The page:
Québec Solidaire triples number of seats, gets off island of Montreal

Québec Solidaire won seats off the island of Montreal for the first time in the party's history on Monday, more than tripling its seat count at the National Assembly.

Party elects 10 candidates, including 4 outside Montreal region

A woman holds up a heart symbol with her hands.
Québec Solidaire co-spokesperson Manon Masse told supporters in Montreal that the election of 10 QS candidates 'gives the signal for what will come in the next election.' (Peter McCabe/Canadian Press )

Québec Solidaire won seats off the island of Montreal for the first time in the party's history on Monday, more than tripling its seat count at the National Assembly.

"We are no longer the party of Plateau Mont-Royal," said co-spokesperson Manon Massé, referring to the Montreal borough where it enjoys strong support, after her party won 10 seats across the province.

In addition to six ridings in Montreal, the party won two ridings in downtown Quebec City, one in Sherbrooke in the Eastern Townships and one in Rouyn-Noranda.

The party held three seats when the election was called. It ended up with a higher seat count than its sovereignist rival Parti Quebecois, which was stripped of its official party status after a disastrous night.

Québec Solidaire's emphasis on the environment and social justice struck a chord with younger voters, many of whom took part in a celebration at the party headquarters at Montreal's L'Olympia theatre.

"This is a big step for QS, a big step for Quebec, but a giant step for ordinary people," said Gabriel Nadeau-Dubois.

The 28-year-old former student leader said the party has been "the social conscience" of the National Assembly for years, but will now be "a force to reckon with."

In the Montreal riding of Rosemont, former La Presse columnist Vincent Marissal beat out Parti Québécois Leader Jean-François Lisée. In his concession speech, Lisée announced he is quitting as PQ leader.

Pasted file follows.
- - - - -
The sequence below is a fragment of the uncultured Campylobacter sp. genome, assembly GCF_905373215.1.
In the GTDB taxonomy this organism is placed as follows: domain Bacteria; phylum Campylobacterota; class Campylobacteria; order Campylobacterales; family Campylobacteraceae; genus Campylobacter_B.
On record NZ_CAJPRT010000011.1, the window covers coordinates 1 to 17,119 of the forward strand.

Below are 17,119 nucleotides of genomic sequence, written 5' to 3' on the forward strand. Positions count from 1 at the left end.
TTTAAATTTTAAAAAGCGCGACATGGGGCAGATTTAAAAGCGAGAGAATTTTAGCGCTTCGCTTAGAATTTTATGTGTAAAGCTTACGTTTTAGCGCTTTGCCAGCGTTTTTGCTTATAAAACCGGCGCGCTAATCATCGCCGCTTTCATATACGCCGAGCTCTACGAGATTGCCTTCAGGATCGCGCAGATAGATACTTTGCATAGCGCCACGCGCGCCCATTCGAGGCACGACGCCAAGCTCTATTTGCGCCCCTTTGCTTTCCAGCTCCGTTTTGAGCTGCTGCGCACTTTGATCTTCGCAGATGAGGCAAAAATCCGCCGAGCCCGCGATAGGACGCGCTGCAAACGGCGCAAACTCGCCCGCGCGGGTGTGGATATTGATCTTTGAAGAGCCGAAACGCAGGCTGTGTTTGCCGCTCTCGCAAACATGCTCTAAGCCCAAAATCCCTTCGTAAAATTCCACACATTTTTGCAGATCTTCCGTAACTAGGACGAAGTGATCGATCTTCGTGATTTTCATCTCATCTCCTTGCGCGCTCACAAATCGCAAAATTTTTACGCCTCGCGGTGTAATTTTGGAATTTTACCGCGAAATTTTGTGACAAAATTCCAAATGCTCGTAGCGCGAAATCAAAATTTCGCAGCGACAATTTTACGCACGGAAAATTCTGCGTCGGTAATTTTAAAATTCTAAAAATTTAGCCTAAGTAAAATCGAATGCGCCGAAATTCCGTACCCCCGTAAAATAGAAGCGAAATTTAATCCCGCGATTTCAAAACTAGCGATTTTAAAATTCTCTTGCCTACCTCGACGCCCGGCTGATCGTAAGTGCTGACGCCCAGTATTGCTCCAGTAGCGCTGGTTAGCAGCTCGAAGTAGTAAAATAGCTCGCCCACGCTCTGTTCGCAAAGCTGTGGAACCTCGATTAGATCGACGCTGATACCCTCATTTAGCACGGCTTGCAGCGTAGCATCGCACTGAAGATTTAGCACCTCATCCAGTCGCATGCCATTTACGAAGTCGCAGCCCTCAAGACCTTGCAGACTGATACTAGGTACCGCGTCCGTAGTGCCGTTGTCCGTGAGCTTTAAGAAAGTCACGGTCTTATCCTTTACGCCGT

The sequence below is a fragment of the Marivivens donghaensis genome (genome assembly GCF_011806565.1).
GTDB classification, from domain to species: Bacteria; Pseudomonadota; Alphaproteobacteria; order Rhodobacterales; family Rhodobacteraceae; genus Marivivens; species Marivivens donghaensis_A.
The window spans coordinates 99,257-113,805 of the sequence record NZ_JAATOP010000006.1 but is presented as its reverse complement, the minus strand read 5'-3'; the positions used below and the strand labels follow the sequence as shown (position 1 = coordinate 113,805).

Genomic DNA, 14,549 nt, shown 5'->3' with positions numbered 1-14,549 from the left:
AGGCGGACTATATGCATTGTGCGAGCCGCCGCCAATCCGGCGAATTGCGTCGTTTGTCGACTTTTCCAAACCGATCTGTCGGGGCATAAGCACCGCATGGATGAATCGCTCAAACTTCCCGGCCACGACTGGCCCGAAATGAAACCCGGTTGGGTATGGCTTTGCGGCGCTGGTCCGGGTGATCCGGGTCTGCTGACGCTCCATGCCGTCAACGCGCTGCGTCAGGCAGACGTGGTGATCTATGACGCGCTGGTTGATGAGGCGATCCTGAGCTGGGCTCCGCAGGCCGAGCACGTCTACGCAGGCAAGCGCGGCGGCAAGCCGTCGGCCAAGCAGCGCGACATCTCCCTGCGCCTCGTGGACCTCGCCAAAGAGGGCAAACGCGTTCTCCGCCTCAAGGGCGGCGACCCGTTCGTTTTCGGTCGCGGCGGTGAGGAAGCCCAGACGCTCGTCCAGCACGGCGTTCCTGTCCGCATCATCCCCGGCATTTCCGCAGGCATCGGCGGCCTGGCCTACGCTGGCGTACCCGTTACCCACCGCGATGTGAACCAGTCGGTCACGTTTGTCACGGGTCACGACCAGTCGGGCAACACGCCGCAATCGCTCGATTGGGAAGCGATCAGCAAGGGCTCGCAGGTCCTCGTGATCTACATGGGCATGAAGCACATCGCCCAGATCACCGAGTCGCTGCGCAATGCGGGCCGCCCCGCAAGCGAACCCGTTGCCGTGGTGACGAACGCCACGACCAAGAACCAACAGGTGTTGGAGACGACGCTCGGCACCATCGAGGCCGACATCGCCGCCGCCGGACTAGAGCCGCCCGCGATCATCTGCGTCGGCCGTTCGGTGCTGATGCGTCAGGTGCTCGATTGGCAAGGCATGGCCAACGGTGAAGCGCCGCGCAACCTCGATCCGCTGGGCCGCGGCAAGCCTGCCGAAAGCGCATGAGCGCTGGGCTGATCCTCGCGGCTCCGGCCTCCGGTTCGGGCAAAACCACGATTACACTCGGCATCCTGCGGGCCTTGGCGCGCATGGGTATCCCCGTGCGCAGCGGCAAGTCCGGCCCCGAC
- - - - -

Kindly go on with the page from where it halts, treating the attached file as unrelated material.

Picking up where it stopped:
Big night in Quebec City

In Quebec City, Catherine Dorion won the downtown riding of Taschereau. And Sol Zanetti, the former leader of the hardline sovereignist party Option Nationale, which merged with Québec Solidaire last year, wrested Jean-Lesage from the Liberals.

Dorion takes over from Agnès Maltais, the popular Parti Québécois MNA who retired from politics at dissolution after a 30-year career.

Dorion, 35, who ran twice before in the riding under the Option Nationale banner, called the win a "shared joy" with her constituents in Taschereau.

"We're not only a party. We're a movement. It's a real thing. It's happening," she said. "We deserve something better than what has been offered to us in the last decades."

Québec Solidaire supporters gathered at the Musée national des beaux-arts du Québec to celebrate Catherine Dorion's win, the party's first outside the Montreal region. (Alice Chiche/Radio-Canada)

The runner-up in Taschereau, first-time CAQ candidate Svetlana Solomykina, was nearly 8,500 votes behind Dorion.

The PQ candidate in Taschereau, Diane Lavallée, lost despite her impressive background as former president of Quebec's federation of nurses and former chair of Quebec's council for the status of women.

The Liberals' Florent Tanlet also failed to sway voters.

Win in Sherbrooke

In Sherbrooke, Christine Labrie, a doctoral candidate in women's studies, won a decisive victory for Québec Solidaire.

The vote split four ways, with the Liberals and CAQ nearly in a dead heat for second and third place and the Parti Québécois trailing in fourth.

And in the riding of Rouyn-Noranda-Témiscamingue, Émilise Lessard-Therrien won over the CAQ's Jérémy Bélanger.

Spirits were high in Quebec City, where Catherine Dorion's win in Taschereau was called early on in the evening. (Alice Chiche/Radio-Canada)

In fourth place, behind the PQ, is the incumbent Liberal MNA Luc Blanchette, who has been heavily criticized for his decisions as Minister of Forests, Wildlife and Parks, including the displacement of the Val-d'Or caribou herd.